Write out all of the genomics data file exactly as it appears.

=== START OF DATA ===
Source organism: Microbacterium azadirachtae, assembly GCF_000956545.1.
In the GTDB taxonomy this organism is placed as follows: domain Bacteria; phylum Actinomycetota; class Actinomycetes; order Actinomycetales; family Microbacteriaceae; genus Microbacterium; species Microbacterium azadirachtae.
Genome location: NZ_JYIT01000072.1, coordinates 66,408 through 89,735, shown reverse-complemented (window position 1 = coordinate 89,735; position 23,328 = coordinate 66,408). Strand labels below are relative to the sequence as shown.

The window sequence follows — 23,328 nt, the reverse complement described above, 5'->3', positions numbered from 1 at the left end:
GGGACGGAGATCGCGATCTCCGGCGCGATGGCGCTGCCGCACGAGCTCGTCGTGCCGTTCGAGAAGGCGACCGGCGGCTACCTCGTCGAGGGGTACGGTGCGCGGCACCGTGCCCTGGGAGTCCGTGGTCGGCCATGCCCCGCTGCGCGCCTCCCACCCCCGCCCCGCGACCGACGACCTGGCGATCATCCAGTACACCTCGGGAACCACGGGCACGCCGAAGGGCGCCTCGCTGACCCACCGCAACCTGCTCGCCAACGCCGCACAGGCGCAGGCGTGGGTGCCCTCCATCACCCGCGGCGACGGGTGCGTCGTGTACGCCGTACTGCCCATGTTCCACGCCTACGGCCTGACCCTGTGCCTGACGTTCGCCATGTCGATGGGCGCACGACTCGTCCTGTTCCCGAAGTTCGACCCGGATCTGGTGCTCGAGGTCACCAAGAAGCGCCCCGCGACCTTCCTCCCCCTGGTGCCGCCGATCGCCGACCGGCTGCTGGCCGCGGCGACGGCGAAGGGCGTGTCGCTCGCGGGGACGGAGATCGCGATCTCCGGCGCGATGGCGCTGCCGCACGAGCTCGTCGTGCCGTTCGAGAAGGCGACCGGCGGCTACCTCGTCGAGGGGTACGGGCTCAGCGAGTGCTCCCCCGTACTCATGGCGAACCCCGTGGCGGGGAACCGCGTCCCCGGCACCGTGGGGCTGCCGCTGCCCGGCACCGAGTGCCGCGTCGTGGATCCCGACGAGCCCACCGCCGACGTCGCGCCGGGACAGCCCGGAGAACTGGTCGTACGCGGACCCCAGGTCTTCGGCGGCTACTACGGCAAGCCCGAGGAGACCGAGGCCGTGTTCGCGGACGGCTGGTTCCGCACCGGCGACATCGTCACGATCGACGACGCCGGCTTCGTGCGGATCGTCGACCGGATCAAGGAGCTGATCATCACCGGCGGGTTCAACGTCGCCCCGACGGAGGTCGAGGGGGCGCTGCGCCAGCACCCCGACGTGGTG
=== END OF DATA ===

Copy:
Source organism: Microbacterium azadirachtae, assembly GCF_000956545.1.
In the GTDB taxonomy this organism is placed as follows: domain Bacteria; phylum Actinomycetota; class Actinomycetes; order Actinomycetales; family Microbacteriaceae; genus Microbacterium; species Microbacterium azadirachtae.
Genome location: NZ_JYIT01000072.1, coordinates 66,408 through 89,735, shown reverse-complemented (window position 1 = coordinate 89,735; position 23,328 = coordinate 66,408). Strand labels below are relative to the sequence as shown.

The window sequence follows — 23,328 nt, the reverse complement described above, 5'->3', positions numbered from 1 at the left end:
GGGACGGAGATCGCGATCTCCGGCGCGATGGCGCTGCCGCACGAGCTCGTCGTGCCGTTCGAGAAGGCGACCGGCGGCTACCTCGTCGAGGGGTACGGTGCGCGGCACCGTGCCCTGGGAGTCCGTGGTCGGCCATGCCCCGCTGCGCGCCTCCCACCCCCGCCCCGCGACCGACGACCTGGCGATCATCCAGTACACCTCGGGAACCACGGGCACGCCGAAGGGCGCCTCGCTGACCCACCGCAACCTGCTCGCCAACGCCGCACAGGCGCAGGCGTGGGTGCCCTCCATCACCCGCGGCGACGGGTGCGTCGTGTACGCCGTACTGCCCATGTTCCACGCCTACGGCCTGACCCTGTGCCTGACGTTCGCCATGTCGATGGGCGCACGACTCGTCCTGTTCCCGAAGTTCGACCCGGATCTGGTGCTCGAGGTCACCAAGAAGCGCCCCGCGACCTTCCTCCCCCTGGTGCCGCCGATCGCCGACCGGCTGCTGGCCGCGGCGACGGCGAAGGGCGTGTCGCTCGCGGGGACGGAGATCGCGATCTCCGGCGCGATGGCGCTGCCGCACGAGCTCGTCGTGCCGTTCGAGAAGGCGACCGGCGGCTACCTCGTCGAGGGGTACGGGCTCAGCGAGTGCTCCCCCGTACTCATGGCGAACCCCGTGGCGGGGAACCGCGTCCCCGGCACCGTGGGGCTGCCGCTGCCCGGCACCGAGTGCCGCGTCGTGGATCCCGACGAGCCCACCGCCGACGTCGCGCCGGGACAGCCCGGAGAACTGGTCGTACGCGGACCCCAGGTCTTCGGCGGCTACTACGGCAAGCCCGAGGAGACCGAGGCCGTGTTCGCGGACGGCTGGTTCCGCACCGGCGACATCGTCACGATCGACGACGCCGGCTTCGTGCGGATCGTCGACCGGATCAAGGAGCTGATCATCACCGGCGGGTTCAACGTCGCCCCGACGGAGGTCGAGGGGGCGCTGCGCCAGCACCCCGACGTGGTG